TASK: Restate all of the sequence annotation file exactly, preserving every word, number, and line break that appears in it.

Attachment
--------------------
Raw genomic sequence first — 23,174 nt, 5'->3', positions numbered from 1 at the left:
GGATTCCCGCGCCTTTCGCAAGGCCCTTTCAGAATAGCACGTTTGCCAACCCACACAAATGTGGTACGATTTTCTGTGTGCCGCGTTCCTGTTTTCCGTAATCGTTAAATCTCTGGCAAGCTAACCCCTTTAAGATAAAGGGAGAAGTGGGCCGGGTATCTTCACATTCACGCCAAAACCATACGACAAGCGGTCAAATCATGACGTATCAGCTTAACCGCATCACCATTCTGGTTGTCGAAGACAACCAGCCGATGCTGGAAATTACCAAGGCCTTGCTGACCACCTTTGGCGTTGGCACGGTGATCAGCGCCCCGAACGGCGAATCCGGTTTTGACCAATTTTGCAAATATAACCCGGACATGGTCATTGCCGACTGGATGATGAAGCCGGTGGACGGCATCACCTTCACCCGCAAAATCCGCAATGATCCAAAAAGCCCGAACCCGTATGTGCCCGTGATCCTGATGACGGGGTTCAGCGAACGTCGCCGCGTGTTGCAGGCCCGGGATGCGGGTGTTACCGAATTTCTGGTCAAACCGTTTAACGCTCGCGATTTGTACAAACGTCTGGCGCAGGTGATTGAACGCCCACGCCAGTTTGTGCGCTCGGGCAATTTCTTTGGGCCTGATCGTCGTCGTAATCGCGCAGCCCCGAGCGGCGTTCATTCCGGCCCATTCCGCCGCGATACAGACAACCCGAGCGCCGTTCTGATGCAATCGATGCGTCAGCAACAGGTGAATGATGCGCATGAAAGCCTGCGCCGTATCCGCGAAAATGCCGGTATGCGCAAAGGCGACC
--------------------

Raw genomic sequence first — 23,174 nt, 5'->3', positions numbered from 1 at the left:
GGATTCCCGCGCCTTTCGCAAGGCCCTTTCAGAATAGCACGTTTGCCAACCCACACAAATGTGGTACGATTTTCTGTGTGCCGCGTTCCTGTTTTCCGTAATCGTTAAATCTCTGGCAAGCTAACCCCTTTAAGATAAAGGGAGAAGTGGGCCGGGTATCTTCACATTCACGCCAAAACCATACGACAAGCGGTCAAATCATGACGTATCAGCTTAACCGCATCACCATTCTGGTTGTCGAAGACAACCAGCCGATGCTGGAAATTACCAAGGCCTTGCTGACCACCTTTGGCGTTGGCACGGTGATCAGCGCCCCGAACGGCGAATCCGGTTTTGACCAATTTTGCAAATATAACCCGGACATGGTCATTGCCGACTGGATGATGAAGCCGGTGGACGGCATCACCTTCACCCGCAAAATCCGCAATGATCCAAAAAGCCCGAACCCGTATGTGCCCGTGATCCTGATGACGGGGTTCAGCGAACGTCGCCGCGTGTTGCAGGCCCGGGATGCGGGTGTTACCGAATTTCTGGTCAAACCGTTTAACGCTCGCGATTTGTACAAACGTCTGGCGCAGGTGATTGAACGCCCACGCCAGTTTGTGCGCTCGGGCAATTTCTTTGGGCCTGATCGTCGTCGTAATCGCGCAGCCCCGAGCGGCGTTCATTCCGGCCCATTCCGCCGCGATACAGACAACCCGAGCGCCGTTCTGATGCAATCGATGCGTCAGCAACAGGTGAATGATGCGCATGAAAGCCTGCGCCGTATCCGCGAAAATGCCGGTATGCGCAAAGGCGACC